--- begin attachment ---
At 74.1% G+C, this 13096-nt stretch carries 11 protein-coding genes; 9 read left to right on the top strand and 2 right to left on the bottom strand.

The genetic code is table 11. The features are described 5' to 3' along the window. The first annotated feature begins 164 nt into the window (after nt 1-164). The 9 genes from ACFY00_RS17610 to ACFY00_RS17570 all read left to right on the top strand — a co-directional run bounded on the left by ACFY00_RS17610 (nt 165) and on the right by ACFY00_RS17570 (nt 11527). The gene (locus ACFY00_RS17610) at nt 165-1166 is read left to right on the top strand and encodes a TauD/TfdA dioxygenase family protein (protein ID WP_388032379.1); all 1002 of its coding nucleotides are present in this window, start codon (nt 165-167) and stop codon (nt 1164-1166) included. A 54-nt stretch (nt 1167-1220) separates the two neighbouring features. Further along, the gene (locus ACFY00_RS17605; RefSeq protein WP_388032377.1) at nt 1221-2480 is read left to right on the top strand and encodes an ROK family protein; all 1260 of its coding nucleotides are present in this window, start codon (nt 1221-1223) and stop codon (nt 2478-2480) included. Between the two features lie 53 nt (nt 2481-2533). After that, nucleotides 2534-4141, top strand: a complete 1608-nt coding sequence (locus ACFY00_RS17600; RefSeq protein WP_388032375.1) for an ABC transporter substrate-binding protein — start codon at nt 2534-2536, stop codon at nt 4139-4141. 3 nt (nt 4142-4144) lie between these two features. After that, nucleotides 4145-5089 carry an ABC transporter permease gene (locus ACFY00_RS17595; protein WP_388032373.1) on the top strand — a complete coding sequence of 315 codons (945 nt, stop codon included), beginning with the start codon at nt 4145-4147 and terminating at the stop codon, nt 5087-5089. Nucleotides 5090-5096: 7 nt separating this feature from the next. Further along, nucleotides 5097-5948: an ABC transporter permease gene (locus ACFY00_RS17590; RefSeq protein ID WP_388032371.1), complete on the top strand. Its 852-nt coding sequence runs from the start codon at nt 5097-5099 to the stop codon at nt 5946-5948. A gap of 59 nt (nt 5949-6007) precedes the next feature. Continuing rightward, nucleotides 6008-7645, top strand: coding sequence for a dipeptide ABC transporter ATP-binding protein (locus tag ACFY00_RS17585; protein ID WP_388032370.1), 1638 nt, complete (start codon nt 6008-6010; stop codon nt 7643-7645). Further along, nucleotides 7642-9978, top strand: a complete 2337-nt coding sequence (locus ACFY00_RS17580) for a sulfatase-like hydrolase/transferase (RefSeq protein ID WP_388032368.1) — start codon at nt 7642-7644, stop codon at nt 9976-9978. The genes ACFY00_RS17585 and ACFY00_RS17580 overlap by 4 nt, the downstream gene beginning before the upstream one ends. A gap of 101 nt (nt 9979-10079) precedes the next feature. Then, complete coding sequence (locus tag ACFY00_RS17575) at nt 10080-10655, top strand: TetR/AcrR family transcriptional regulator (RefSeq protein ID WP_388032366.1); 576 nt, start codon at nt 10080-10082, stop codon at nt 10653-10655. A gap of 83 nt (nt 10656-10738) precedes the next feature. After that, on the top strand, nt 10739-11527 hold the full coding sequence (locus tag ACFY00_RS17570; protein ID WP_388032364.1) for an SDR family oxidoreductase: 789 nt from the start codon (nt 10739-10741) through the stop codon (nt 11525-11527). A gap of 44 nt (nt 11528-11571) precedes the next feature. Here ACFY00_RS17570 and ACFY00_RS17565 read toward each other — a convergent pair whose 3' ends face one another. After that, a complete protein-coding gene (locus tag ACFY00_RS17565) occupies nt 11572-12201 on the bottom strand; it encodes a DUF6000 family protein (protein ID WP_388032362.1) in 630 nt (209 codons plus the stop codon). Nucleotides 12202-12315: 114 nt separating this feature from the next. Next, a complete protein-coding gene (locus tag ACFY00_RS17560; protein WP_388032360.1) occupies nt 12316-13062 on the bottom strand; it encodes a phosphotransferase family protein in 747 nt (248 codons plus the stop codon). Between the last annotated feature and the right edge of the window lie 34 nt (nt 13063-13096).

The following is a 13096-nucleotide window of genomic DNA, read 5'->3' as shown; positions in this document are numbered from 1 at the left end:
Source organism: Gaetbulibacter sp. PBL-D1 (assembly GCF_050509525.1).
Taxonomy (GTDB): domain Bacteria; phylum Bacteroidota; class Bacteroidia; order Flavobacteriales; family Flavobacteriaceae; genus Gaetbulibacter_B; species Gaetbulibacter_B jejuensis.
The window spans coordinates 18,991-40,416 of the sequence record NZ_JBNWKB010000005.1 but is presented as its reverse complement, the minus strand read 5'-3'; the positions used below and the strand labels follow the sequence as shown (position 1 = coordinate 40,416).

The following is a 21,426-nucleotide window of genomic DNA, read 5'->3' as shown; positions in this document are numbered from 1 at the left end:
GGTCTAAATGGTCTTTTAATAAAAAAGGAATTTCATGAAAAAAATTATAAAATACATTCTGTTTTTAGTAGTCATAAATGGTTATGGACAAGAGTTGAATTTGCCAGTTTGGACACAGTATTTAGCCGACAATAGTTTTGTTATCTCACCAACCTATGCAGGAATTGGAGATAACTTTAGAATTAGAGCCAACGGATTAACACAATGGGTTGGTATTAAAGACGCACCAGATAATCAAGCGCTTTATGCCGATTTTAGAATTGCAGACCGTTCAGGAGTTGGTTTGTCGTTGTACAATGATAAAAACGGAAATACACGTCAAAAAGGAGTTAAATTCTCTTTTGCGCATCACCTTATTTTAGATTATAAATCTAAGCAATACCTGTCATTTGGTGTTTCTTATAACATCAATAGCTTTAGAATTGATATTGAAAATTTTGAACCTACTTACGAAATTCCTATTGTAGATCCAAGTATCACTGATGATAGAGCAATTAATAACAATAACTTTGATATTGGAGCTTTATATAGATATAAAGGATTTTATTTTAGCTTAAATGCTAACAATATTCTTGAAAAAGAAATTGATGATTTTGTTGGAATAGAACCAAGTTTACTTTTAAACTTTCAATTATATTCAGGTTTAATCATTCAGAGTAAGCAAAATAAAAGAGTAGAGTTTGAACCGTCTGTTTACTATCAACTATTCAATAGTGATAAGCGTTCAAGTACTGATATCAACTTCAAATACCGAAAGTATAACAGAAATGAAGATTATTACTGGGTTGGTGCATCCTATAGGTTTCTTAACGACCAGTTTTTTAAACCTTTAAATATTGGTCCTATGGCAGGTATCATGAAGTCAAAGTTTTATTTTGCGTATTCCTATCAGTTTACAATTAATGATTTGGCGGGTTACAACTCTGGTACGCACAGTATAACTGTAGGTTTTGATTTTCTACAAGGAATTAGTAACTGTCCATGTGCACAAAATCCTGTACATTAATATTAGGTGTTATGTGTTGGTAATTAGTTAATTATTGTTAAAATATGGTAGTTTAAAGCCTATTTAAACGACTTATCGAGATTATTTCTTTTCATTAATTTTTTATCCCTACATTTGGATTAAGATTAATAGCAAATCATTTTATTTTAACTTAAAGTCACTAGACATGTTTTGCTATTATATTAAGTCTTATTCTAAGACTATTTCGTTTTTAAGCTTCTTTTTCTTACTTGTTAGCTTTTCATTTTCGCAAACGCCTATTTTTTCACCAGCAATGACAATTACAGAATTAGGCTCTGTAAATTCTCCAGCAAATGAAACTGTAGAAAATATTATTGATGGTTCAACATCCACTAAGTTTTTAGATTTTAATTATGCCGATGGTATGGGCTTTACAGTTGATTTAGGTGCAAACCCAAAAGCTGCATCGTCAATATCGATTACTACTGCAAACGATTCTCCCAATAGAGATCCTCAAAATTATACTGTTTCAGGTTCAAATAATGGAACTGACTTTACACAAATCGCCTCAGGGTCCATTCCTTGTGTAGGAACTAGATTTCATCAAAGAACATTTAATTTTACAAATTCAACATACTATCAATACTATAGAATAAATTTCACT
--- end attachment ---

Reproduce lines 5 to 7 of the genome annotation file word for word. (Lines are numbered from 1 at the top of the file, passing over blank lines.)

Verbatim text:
Taxonomy (GTDB): domain Bacteria; phylum Bacteroidota; class Bacteroidia; order Flavobacteriales; family Flavobacteriaceae; genus Gaetbulibacter_B; species Gaetbulibacter_B jejuensis.
The window spans coordinates 18,991-40,416 of the sequence record NZ_JBNWKB010000005.1 but is presented as its reverse complement, the minus strand read 5'-3'; the positions used below and the strand labels follow the sequence as shown (position 1 = coordinate 40,416).

The following is a 21,426-nucleotide window of genomic DNA, read 5'->3' as shown; positions in this document are numbered from 1 at the left end: